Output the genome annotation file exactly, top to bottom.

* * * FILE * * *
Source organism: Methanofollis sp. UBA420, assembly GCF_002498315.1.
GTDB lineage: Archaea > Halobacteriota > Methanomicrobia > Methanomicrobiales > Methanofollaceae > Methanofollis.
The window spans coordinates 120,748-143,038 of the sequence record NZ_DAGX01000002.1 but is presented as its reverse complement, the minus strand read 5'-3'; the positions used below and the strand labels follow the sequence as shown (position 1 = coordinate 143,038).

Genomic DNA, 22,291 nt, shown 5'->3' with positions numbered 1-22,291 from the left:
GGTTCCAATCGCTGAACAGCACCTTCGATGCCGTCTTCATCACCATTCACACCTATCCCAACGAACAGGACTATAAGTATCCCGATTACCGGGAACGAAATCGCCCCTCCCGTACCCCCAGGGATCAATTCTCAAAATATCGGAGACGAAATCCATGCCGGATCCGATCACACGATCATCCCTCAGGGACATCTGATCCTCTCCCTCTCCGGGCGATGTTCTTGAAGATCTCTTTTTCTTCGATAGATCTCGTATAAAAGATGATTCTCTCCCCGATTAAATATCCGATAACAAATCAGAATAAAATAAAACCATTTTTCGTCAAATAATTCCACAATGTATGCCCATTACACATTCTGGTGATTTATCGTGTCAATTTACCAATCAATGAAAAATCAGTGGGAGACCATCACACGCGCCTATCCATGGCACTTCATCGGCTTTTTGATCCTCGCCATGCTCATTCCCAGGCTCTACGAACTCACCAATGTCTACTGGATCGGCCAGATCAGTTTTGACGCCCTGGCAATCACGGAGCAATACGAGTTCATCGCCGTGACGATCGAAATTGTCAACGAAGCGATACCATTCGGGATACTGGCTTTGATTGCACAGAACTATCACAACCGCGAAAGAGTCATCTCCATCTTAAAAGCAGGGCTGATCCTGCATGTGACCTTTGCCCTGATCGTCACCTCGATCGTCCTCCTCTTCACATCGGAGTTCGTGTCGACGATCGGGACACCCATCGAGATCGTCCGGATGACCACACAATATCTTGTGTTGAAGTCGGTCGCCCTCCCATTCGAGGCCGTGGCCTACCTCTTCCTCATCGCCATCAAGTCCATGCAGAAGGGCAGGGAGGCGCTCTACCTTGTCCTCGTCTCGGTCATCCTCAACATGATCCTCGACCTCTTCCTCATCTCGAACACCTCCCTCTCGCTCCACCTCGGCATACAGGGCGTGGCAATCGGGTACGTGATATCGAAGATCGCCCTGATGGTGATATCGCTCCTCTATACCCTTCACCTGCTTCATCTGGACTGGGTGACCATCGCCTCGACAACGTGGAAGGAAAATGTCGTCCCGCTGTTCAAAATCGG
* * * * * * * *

Source organism: Methanofollis sp. UBA420, assembly GCF_002498315.1.
GTDB lineage: Archaea > Halobacteriota > Methanomicrobia > Methanomicrobiales > Methanofollaceae > Methanofollis.
The window spans coordinates 120,748-143,038 of the sequence record NZ_DAGX01000002.1 but is presented as its reverse complement, the minus strand read 5'-3'; the positions used below and the strand labels follow the sequence as shown (position 1 = coordinate 143,038).

Genomic DNA, 22,291 nt, shown 5'->3' with positions numbered 1-22,291 from the left:
GGTTCCAATCGCTGAACAGCACCTTCGATGCCGTCTTCATCACCATTCACACCTATCCCAACGAACAGGACTATAAGTATCCCGATTACCGGGAACGAAATCGCCCCTCCCGTACCCCCAGGGATCAATTCTCAAAATATCGGAGACGAAATCCATGCCGGATCCGATCACACGATCATCCCTCAGGGACATCTGATCCTCTCCCTCTCCGGGCGATGTTCTTGAAGATCTCTTTTTCTTCGATAGATCTCGTATAAAAGATGATTCTCTCCCCGATTAAATATCCGATAACAAATCAGAATAAAATAAAACCATTTTTCGTCAAATAATTCCACAATGTATGCCCATTACACATTCTGGTGATTTATCGTGTCAATTTACCAATCAATGAAAAATCAGTGGGAGACCATCACACGCGCCTATCCATGGCACTTCATCGGCTTTTTGATCCTCGCCATGCTCATTCCCAGGCTCTACGAACTCACCAATGTCTACTGGATCGGCCAGATCAGTTTTGACGCCCTGGCAATCACGGAGCAATACGAGTTCATCGCCGTGACGATCGAAATTGTCAACGAAGCGATACCATTCGGGATACTGGCTTTGATTGCACAGAACTATCACAACCGCGAAAGAGTCATCTCCATCTTAAAAGCAGGGCTGATCCTGCATGTGACCTTTGCCCTGATCGTCACCTCGATCGTCCTCCTCTTCACATCGGAGTTCGTGTCGACGATCGGGACACCCATCGAGATCGTCCGGATGACCACACAATATCTTGTGTTGAAGTCGGTCGCCCTCCCATTCGAGGCCGTGGCCTACCTCTTCCTCATCGCCATCAAGTCCATGCAGAAGGGCAGGGAGGCGCTCTACCTTGTCCTCGTCTCGGTCATCCTCAACATGATCCTCGACCTCTTCCTCATCTCGAACACCTCCCTCTCGCTCCACCTCGGCATACAGGGCGTGGCAATCGGGTACGTGATATCGAAGATCGCCCTGATGGTGATATCGCTCCTCTATACCCTTCACCTGCTTCATCTGGACTGGGTGACCATCGCCTCGACAACGTGGAAGGAAAATGTCGTCCCGCTGTTCAAAATCGG